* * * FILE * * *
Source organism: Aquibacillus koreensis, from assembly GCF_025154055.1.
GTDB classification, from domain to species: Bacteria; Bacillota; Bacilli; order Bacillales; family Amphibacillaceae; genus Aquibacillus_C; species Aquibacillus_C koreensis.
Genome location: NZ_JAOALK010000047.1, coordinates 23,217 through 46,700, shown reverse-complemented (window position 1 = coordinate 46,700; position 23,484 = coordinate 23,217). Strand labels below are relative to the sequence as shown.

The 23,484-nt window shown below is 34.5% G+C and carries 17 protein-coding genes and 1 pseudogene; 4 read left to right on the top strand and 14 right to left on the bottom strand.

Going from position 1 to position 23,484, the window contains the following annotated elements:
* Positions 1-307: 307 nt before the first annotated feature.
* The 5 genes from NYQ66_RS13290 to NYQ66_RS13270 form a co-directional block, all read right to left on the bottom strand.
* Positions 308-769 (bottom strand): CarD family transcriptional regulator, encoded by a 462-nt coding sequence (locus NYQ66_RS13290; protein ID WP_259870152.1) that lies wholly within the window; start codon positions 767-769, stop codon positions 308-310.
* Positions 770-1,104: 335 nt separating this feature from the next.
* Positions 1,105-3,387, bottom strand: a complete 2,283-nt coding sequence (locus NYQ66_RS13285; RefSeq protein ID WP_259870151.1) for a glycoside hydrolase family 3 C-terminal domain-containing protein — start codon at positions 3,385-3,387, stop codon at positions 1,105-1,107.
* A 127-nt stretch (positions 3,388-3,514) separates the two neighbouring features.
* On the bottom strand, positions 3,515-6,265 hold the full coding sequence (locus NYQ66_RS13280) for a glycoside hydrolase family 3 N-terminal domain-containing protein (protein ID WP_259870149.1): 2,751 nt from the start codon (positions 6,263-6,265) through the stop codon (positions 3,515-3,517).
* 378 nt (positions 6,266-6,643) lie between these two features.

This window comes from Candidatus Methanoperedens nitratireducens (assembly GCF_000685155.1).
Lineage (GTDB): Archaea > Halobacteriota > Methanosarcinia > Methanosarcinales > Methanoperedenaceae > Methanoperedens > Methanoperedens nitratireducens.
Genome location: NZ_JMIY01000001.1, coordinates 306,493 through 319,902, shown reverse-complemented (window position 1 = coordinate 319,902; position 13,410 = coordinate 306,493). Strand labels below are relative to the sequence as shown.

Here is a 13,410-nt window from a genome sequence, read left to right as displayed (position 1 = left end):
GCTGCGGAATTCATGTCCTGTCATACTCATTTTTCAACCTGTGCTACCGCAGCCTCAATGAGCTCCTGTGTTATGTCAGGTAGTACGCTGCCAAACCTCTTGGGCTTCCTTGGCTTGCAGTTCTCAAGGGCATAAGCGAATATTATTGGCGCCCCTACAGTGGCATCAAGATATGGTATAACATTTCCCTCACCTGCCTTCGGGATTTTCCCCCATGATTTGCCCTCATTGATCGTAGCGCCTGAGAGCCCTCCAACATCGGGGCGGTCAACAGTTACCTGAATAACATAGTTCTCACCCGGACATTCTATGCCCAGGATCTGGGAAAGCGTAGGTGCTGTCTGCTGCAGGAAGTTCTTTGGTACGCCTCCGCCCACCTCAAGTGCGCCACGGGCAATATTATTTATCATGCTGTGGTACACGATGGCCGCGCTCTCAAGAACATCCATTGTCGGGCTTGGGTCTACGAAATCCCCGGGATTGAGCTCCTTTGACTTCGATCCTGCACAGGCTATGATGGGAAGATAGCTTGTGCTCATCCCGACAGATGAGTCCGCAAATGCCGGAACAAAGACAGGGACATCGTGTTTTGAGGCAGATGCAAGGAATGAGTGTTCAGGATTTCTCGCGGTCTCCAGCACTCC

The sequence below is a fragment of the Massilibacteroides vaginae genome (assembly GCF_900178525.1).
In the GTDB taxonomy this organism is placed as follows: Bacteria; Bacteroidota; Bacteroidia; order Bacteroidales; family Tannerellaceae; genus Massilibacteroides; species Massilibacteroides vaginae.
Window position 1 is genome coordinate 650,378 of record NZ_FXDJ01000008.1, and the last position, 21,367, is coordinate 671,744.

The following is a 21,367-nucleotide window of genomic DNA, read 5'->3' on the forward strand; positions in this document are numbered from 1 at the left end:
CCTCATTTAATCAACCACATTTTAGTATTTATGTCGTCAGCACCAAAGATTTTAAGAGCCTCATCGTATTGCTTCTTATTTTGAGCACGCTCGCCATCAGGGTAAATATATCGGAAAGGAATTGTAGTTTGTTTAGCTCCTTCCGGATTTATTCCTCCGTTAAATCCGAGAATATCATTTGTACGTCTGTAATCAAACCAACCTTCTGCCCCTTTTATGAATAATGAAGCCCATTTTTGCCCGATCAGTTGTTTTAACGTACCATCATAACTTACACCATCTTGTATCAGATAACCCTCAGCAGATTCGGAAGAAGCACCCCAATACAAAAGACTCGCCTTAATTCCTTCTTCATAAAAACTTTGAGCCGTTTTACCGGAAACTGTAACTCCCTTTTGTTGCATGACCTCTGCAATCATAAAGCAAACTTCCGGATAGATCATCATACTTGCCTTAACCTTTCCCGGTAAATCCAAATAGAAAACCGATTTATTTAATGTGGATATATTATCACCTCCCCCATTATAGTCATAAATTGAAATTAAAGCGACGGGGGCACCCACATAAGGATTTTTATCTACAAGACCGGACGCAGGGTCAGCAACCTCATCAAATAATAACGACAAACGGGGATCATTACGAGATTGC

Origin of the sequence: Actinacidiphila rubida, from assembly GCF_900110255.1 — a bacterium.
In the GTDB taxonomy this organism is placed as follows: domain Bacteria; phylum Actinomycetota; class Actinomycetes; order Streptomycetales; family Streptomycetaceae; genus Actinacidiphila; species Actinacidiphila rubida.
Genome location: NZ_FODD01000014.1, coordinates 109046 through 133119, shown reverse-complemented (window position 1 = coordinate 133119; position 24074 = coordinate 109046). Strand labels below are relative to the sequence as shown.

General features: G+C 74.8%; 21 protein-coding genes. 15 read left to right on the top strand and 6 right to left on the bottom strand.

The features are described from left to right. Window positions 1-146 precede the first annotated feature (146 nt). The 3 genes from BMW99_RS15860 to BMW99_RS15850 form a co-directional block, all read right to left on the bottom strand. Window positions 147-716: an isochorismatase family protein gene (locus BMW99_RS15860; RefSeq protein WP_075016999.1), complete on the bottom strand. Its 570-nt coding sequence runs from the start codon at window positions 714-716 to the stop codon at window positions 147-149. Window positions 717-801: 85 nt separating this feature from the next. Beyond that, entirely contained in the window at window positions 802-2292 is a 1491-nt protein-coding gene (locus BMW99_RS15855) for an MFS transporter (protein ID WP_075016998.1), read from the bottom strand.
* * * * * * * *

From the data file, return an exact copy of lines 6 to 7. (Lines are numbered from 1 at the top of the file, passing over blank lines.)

* Positions 1-307: 307 nt before the first annotated feature.
* The 5 genes from NYQ66_RS13290 to NYQ66_RS13270 form a co-directional block, all read right to left on the bottom strand.